But Keiko couldn’t learn to feed himself. The media spotlight swung away. Donations fell off. Craig McCaw lost much of his fortune in the 2000-2001 high tech stock market shakeout, and cancelled his support.
The Humane Society of the U.S. inherited the rehabilitation project in 2002. Abruptly changing the whole staff, HSUS just a month later, in July 2002, seemed to have released Keiko successfully.
But Keiko preferred human company
Swimming up to 100 miles a day with pods of 40 to 80 wild orcas, managing somehow to feed himself enough to keep going, Keiko dodged storms and ships and on September 1, 2002, swam into Skaalvik Fjord, Norway, 250 miles northwest of Oslo.
Keiko made his way to the nearest children and began to entertain them, as he had entertained children in captivity. Thereafter, Keiko cavorted with humans and begged for fish treats whenever he could, until he died suddenly on December 12, 2003 from apparent acute pneumonia.
Death at Sea World & Blackfish
Humane Society of the U.S. president Wayne Pacelle did not mention Keiko in welcoming the SeaWorld decision to abandon trying to breed orcas in captivity, but praised the 2012 book Death at Sea World, by David Kirby, and the 2013 documentary film Blackfish, directed by Gabriela Cowperthwaite, for decisively turning public opinion against orca exhibition.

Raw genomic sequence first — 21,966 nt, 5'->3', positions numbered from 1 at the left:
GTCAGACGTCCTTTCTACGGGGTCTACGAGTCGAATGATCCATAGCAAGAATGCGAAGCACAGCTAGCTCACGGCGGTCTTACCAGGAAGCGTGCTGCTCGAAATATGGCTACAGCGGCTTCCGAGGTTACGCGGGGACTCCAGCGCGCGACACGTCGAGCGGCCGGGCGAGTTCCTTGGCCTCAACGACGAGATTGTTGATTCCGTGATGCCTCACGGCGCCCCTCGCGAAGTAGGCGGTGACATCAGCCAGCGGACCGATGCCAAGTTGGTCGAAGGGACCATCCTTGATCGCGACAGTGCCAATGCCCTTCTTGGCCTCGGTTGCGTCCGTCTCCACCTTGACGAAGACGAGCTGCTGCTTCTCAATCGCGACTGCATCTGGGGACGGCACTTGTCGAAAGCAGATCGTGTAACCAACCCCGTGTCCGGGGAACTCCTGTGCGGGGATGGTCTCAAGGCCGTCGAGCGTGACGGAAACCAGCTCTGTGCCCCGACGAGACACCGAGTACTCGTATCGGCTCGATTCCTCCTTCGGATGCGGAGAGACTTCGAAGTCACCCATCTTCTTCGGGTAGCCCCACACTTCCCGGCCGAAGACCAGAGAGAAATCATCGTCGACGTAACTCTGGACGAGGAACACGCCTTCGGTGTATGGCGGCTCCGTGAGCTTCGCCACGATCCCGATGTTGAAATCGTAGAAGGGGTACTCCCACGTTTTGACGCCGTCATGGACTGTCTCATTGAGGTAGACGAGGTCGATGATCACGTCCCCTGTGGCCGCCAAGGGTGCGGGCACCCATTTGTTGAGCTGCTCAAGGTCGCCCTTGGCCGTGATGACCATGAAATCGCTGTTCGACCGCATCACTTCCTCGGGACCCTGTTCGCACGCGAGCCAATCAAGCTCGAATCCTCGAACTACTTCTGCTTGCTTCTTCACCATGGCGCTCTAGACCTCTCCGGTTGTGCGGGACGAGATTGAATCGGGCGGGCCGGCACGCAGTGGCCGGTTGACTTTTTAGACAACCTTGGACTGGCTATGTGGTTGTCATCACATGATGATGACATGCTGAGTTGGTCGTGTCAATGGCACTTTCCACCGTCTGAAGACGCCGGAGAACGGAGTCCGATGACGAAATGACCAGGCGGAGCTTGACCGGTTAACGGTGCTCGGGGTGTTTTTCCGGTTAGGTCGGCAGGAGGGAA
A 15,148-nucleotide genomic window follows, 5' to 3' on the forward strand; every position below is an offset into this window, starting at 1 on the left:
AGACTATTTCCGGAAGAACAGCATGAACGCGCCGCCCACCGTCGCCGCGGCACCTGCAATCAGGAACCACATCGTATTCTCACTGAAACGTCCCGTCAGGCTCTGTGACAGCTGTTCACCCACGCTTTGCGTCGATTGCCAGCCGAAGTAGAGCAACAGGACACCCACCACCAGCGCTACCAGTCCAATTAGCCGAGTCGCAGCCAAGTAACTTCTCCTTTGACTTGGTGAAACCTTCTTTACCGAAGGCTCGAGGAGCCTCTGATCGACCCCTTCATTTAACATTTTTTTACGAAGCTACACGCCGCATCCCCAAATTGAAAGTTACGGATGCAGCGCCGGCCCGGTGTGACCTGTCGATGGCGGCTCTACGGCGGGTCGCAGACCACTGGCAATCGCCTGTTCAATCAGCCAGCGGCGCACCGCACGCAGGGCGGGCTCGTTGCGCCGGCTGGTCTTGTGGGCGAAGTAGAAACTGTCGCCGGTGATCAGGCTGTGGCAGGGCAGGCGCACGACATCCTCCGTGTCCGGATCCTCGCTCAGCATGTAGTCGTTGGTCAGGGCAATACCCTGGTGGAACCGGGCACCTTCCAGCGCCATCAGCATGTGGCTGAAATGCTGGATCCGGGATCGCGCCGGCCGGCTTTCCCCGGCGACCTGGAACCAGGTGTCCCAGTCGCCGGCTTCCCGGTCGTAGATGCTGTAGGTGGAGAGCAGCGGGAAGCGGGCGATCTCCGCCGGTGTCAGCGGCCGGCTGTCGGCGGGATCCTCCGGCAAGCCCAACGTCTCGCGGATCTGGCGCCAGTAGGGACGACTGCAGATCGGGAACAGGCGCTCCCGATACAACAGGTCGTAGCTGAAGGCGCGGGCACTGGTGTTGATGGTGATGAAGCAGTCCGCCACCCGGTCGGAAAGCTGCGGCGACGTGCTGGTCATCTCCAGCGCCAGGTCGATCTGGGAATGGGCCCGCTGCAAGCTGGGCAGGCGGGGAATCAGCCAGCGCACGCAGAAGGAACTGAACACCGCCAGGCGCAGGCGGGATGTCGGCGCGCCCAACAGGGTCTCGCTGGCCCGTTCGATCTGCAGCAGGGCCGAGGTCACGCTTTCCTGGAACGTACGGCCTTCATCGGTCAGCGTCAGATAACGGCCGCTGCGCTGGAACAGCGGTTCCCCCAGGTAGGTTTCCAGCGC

Both Death at Sea World and Blackfish focused on the February 24, 2010 death of SeaWorld Orlando orca trainer Dawn Brancheau, who was killed in front of an audience by Tilikum, the oldest of the SeaWorld male orcas, and the most successful breeder.
Reportedly now gravely ill with a bacterial respiratory infection, Tilikum had in 1991 drowned trainer Keltie Byrne, 20, before a crowd at Sealand of the Pacific in Victoria, British Columbia.
Transferred to the SeaWorld park in Orlando, Florida, Tilikum killed a night intruder in 1999.
The release of Blackfish immediately preceded a year-long SeaWorld attendance slide, during which SeaWorld stock value fell by two-thirds.
Manby became SeaWorld Entertainment president and chief executive in March 2015.
His predecessor, Jim Atchison, exited in December 2014, following a 28% dive in third quarter profits. Just 24 hours later SeaWorld laid off 311 staff.
The release of Blackfish also coincided with an increasingly aggressive campaign against SeaWorld by People for the Ethical Treatment of Animals, which in January 2016 specifically targeted the SeaWorld orca breeding program.